One of the countless cyber threats today to corporations is organized crime. The reality is organized crime no longer marches into a business and demands so called “protection money” or executes a “smash and grab”; rather these groups are sophisticated and leverage technology heavily for criminal activities. Also it is important to note that when you consider this type of threat, you must also understand that it could possibly include the insider threat. I am always amazed when I speak with others about security that do not fully comprehend threats from “trusted” sources which included employees that more often than not the typical response is “what are you worried about because we have a firewall” and that type of false sense of security will one day lead to a breach in security.
The Mafia is one such organized crime group that uses cyber-attacks to fund their criminal activities according to an U.S. Attorney from the state of Florida. This U.S. Attorney filed criminal charges against a Mafia family charging them with stealing data from Lexis-Nexis. In the case with Lexis-Nexis the crime targeted the organization’s databases in order to steal customer information in order to conduct identity theft. While the act of this cyber crime is all too familiar, the sad truth of the situation was that the Federal Trade Commission (FCC) charged Lexis-Nexis with not having sufficient security measures in place. There is a lesson here and I hope that it is evident to you, if not please watch the following video titled Combat Insider Threats – Proven Strategies from CERT.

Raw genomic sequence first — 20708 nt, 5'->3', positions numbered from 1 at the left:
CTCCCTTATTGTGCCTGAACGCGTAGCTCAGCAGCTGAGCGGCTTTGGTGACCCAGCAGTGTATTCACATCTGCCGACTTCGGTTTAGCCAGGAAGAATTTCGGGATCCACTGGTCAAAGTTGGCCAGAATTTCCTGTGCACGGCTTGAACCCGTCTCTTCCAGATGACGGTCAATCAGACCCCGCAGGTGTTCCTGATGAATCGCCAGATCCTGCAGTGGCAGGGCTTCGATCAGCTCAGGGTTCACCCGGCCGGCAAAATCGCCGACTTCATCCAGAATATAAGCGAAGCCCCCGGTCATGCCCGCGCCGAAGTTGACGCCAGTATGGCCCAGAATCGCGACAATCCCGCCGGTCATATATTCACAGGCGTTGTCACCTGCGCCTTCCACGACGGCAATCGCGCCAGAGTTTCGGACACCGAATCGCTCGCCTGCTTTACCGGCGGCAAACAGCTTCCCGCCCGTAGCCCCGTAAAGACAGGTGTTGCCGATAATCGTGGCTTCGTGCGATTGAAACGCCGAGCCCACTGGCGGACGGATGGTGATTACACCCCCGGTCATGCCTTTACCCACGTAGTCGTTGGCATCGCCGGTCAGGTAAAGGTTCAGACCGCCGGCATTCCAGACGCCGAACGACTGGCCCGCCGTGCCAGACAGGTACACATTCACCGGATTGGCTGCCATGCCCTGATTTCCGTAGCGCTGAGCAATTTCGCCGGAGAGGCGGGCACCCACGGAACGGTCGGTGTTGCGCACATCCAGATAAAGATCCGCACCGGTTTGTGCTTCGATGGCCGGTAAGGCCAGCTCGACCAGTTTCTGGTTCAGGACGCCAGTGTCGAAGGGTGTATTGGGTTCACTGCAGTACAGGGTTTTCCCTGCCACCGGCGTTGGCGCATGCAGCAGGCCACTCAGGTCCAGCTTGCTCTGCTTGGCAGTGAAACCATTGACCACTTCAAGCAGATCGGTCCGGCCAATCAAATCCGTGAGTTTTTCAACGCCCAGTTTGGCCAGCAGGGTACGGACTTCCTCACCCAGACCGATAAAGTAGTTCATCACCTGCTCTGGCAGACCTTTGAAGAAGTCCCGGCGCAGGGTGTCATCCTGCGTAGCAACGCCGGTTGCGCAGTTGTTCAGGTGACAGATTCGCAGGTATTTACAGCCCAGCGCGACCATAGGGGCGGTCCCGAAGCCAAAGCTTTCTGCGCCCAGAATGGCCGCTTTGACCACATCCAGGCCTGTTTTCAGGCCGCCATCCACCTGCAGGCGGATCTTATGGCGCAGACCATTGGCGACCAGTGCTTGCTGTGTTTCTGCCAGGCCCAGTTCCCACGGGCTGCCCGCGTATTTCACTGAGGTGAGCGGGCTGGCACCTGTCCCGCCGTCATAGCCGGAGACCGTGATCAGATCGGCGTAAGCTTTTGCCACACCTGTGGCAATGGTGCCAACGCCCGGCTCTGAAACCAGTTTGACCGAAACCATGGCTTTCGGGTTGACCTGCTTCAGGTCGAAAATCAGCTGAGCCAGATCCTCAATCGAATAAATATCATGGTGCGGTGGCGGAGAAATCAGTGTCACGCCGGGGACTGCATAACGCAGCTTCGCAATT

To understand the impact of organized crime, a number of acts are born out of organized crime groups whereas in the recent past a single or even a small group produced malware or viruses and this trend of organized crime will likely only continue to increase.
The Internet is the perfect storm for organized crime and the opportunities abound. Consider for a moment gambling, drug trade, stolen goods, financial fraud, and extortion and it starts to become clear that the underbelly of the Internet clearly is a substantial threat. I feel it is important to understand that organized crime is not the traditional groups that may come to mind, but today include groups such as LulzSec and D33Ds Company as well as many others. I would even include state sponsored attacks in this group. Here are a handful of well known successful attacks that have taken place over the years.
- July 2012, more than 450,000 usernames and passwords were stolen from Yahoo
- In 2011 the group LulzSec targeted Amazon, eBay, Fox news, and most notably was the Sony Playstation network where they not only stole username and passwords, but Sony’s network was down for three weeks
- In 2006 a Chinese hacker stole documents from Ford Motor Company
These examples are not all inclusive, but it does paint the picture that corporations are under attacks and will likely continue to be in the cross hairs of organized crime for some time to come. In terms of revenue, Symantec Corp estimates on average a breach costs organizations $5.5 million and Verizon security found organizations with less than 100 employees suffered and average cost of $188,242 per incident. If you have not reviewed the Verizon Security 2012 Data Breach Investigations Report, then I strongly urge you to do so.
When it comes to effective measures to combat this threat, I would like to think that there are protocols in place, but I fear that security all too often takes a back seat until it is to late.